Our last port of call, Tenerife; a place we went to once before, in 1997. Ironically, we arrived then on Oriana ( but on that occasion, left on Concorde! ).
Temperature is a good 20C which is good for our last port of call, especially as we have some clear blue sky to start with.
A somewhat later start to our tour of some of the Island’s Gardens, perhaps the other two ships docked in the port today had bagged the earlier slots and somewhat surprisingly, we left without two passengers who failed to turn up.
The coach takes us out of the cruise terminal, turning back on itself at least 3 times before we head over the tram lines and out of the town towards the north of the island on the motorway, climbing steadily to about 2000ft above sea level before dropping down the other side to Puerto de la Cruz.
A stop to photograph Mt Teide from above a modern estate, with it’s snow topping and we then descend to our first garden, Jardin de Aclimatacion de La Orotava, a tranquil walled area built in 1791-1795 following a Royal Order issued by King Charles III in August 1788. (€2 entrance)
Lots of interesting plants and trees including some Spanish Moss although some of the lower foliage which was in flower appeared not to be named.
Sadly, we had to go too quickly, perhaps another 30 minutes would have sufficed.
Onwards to the Jardin Sitio Litre which derives it’s name from a transaction back in 1774 when it was acquired by Mr Archibald Little (thereby the name Little’s place, in Spanish SITIO LITRE).
The garden is the oldest surviving garden in Tenerife, is now over 240 years old and has been owned continuously by British families since 1730 when the mansion it is attached to was built by Mr John Paisley, a wine merchant from Scotland. The British connection extends to a Croquet lawn in the gardens.
Apart from many of the usual plants and trees seen in Tropical Gardens, this does feature a fine assortment of Orchids as well as a Dragon Tree reputed to be over 600 years old. A sample of the local wine was included but it wasn’t of the best quality.
Back on the coach for an immediate left turn up a very steep narrow road to an aquatic garden in a private dwelling open to the public.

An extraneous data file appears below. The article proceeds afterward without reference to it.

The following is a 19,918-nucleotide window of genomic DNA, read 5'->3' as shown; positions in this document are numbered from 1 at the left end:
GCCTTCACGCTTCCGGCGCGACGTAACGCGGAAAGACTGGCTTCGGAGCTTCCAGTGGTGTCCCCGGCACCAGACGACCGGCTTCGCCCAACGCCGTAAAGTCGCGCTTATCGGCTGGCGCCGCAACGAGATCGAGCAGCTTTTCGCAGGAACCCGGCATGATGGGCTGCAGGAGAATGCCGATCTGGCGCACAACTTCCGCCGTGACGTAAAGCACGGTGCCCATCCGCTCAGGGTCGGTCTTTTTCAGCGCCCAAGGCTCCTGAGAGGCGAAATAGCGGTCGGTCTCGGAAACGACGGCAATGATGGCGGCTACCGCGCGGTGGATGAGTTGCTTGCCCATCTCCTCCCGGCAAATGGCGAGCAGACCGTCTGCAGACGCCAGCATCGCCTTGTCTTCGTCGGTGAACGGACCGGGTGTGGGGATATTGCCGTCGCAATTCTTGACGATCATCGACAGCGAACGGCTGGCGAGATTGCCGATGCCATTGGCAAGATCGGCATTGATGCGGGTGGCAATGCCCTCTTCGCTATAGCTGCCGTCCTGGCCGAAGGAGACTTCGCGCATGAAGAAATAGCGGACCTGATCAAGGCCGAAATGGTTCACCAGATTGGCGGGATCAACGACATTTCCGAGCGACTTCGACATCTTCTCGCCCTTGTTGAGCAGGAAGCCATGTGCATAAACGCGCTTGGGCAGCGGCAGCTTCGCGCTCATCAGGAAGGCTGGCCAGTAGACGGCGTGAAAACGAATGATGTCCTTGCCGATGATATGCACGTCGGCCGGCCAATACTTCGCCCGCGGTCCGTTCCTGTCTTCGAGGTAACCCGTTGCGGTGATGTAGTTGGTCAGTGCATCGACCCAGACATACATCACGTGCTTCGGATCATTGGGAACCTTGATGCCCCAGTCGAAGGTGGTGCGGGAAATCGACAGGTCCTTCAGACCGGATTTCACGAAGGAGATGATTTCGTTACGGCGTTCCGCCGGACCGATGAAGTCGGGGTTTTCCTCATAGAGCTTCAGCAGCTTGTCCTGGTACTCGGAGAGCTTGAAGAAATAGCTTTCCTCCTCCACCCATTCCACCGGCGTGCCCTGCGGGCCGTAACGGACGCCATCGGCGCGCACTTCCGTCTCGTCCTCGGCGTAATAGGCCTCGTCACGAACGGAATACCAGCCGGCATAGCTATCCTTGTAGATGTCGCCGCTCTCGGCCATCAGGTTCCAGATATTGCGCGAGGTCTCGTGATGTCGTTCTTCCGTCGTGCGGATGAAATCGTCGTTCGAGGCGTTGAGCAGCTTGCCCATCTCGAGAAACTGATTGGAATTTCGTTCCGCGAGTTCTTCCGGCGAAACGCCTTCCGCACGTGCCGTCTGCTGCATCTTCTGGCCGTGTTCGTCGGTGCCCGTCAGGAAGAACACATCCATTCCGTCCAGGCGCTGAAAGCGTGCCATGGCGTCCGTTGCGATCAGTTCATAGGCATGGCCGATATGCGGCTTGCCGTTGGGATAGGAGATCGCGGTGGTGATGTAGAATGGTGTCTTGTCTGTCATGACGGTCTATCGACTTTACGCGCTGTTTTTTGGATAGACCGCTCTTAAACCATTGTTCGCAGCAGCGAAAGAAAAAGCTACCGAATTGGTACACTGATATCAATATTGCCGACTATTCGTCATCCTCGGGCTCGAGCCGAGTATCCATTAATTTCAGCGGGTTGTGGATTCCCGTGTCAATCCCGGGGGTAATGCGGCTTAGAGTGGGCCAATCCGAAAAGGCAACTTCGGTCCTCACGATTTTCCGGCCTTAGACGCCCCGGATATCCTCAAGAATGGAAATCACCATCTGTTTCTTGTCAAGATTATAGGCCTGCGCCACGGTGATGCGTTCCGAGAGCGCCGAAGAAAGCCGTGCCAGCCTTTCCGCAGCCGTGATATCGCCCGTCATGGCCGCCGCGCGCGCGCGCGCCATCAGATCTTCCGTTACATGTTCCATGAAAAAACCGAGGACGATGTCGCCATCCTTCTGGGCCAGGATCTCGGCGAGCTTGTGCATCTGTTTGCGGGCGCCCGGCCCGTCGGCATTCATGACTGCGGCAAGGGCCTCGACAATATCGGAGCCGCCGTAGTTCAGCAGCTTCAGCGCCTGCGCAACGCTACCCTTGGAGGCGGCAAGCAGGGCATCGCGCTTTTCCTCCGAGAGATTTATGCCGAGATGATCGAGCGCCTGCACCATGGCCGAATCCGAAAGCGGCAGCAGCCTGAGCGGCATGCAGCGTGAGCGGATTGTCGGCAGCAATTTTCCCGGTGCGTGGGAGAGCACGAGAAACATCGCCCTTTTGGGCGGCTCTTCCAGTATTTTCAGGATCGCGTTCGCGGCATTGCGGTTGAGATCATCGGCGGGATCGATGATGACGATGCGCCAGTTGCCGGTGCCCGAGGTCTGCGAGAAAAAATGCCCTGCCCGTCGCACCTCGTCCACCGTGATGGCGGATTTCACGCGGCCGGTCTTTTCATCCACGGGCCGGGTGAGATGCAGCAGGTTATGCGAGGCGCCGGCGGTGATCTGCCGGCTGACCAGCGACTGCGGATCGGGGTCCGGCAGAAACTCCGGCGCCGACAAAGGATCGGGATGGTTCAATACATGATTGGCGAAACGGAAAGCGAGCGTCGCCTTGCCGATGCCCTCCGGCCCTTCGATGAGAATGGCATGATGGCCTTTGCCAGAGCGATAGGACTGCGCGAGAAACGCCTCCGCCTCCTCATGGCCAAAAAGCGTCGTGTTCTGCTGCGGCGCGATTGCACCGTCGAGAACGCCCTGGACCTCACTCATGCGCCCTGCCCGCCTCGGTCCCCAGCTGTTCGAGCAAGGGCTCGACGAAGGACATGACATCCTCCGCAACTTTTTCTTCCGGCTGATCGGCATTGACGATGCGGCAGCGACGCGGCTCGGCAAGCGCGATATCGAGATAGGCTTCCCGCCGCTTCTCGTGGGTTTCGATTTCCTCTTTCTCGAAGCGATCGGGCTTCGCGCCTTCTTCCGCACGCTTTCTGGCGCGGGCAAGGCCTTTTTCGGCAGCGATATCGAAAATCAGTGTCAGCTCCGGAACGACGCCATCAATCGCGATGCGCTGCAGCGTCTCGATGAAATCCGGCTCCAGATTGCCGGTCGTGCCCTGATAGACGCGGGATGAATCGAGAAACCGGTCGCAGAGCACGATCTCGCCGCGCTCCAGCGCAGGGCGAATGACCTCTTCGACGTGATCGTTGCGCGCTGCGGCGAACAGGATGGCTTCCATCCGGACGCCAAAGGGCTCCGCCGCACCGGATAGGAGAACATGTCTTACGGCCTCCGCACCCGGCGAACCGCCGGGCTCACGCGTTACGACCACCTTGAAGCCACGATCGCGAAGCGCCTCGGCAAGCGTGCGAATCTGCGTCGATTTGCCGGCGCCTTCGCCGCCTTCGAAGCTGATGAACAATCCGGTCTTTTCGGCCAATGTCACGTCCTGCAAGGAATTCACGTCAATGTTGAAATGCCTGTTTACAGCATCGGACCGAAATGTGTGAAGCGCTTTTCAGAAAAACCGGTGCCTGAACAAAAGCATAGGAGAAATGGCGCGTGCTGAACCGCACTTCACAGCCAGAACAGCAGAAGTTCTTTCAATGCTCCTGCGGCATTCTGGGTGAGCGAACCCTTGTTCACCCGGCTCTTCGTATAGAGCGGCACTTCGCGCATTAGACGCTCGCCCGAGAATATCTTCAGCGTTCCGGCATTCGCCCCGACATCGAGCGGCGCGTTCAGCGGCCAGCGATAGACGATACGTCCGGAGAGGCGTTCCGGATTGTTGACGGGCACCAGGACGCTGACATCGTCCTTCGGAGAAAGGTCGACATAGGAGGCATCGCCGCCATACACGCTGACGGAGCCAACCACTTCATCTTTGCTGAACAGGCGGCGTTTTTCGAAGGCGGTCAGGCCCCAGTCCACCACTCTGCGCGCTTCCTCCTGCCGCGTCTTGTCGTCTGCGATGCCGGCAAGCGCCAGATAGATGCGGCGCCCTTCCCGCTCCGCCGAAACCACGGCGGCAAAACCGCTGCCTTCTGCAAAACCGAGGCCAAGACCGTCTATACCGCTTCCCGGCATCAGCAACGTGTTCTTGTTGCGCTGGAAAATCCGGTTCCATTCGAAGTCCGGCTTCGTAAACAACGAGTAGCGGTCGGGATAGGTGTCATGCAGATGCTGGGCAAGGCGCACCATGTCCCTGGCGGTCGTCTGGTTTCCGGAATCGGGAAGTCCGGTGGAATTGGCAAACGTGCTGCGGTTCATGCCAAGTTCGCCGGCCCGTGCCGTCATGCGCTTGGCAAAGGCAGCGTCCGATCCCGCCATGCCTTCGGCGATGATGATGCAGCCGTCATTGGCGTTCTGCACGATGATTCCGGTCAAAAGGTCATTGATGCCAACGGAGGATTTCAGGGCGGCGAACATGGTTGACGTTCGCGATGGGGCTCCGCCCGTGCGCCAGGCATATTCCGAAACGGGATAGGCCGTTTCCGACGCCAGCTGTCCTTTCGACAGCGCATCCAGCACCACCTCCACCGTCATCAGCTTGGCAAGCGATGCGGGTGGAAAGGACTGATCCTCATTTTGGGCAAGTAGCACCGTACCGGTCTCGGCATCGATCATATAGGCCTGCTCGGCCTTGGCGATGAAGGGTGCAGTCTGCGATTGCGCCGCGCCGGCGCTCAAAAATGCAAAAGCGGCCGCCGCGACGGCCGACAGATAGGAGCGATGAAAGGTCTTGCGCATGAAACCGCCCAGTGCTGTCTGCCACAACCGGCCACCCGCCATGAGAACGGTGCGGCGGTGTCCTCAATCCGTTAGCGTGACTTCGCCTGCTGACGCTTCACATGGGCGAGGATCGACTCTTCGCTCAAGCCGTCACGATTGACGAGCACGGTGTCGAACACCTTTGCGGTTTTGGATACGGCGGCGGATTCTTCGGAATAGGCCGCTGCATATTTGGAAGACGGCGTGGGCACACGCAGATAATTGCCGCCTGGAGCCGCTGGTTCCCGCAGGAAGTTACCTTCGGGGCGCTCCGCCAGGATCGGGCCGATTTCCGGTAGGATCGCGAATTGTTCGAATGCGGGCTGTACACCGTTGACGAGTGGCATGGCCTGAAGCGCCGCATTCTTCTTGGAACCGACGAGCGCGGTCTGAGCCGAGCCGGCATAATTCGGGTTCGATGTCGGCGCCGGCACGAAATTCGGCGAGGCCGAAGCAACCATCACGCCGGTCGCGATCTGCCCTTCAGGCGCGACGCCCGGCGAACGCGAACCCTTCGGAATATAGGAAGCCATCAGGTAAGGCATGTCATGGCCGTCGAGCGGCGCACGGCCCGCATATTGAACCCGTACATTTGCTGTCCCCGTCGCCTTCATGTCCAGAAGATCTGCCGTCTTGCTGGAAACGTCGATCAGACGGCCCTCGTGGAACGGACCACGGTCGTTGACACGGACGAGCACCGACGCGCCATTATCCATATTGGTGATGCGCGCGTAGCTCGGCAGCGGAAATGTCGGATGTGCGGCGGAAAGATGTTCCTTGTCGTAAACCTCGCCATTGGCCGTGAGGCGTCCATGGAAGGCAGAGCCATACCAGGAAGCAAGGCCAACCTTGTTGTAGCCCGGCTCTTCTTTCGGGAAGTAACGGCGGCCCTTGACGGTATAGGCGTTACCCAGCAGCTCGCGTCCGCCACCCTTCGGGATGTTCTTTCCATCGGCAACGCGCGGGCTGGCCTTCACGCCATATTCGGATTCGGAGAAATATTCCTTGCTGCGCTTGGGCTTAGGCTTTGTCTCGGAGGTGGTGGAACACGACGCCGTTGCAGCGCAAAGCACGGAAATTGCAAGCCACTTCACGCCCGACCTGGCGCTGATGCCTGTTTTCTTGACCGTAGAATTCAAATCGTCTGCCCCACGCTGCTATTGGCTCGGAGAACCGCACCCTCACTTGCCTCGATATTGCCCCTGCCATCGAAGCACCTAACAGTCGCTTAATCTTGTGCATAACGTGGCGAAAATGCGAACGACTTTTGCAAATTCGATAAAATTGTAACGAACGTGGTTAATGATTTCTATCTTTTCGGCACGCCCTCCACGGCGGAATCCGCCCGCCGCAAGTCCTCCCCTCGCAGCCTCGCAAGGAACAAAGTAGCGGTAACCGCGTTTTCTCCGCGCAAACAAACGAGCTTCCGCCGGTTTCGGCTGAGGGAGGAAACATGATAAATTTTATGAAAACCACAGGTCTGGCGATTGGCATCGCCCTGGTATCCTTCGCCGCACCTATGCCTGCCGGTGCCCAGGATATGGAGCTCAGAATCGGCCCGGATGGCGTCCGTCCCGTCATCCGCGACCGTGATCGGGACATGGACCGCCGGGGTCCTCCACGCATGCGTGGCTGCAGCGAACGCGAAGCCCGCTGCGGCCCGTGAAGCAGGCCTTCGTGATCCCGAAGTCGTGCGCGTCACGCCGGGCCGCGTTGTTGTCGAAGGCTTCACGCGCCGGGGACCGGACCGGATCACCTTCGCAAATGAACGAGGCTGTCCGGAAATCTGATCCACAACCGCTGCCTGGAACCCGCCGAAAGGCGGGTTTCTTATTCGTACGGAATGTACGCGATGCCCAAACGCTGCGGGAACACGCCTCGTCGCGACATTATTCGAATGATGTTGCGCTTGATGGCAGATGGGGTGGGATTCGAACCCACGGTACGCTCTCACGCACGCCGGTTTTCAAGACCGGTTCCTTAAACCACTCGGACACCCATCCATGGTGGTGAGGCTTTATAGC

The northern area of Tenerife has suffered of late with holiday makers tending to stay on the south.
Some enterprising people have found alternative ways to make money and this is one.
Not really a lot of plants to see (€5 entrance) here although a turkey or black swan held court, a few turtles were sleeping and of course there was a water element.
A nearby waterfall was quite photogenic but a long walk up from the town and sea front below.
Sadly, before we had left the water garden, one woman travelling on her own, fell and badly hurt her knees but fortunately was able to walk back to the bus.
Our return drive to the ship was along the same roads that we arrived on.
Our guide today was very passionate about the north of the island but her English was probably not as good as those in the Brazillian Rainforest.
With the ship leaving at 4:30 there was no time to go out to get internet at the cruise terminal so we will have to wait until we are back in the UK on Wednesday or buy a day’s internet for £12.50.
Sail away party on deck, lots of flag waving and singing as we push away from the quayside but as we do a vehicle with “emergencies” comes rushing up and a very distraught person leaps out – he has missed the ship! Not only is this no doubt a disaster for him, it is not good for us as well – he is one of the Entertainers – Matthieu Esnult from The International Duo. That will make tomorrow’s afternoon concert interesting!
Entertainment tonight is a Liverpudlian comedian, James Martin who managed to have everyone in stitches and took the Mickey out of a lot of the front row. Not sure what was on his CD he was selling as he didn’t sing: possibly a load of jokes!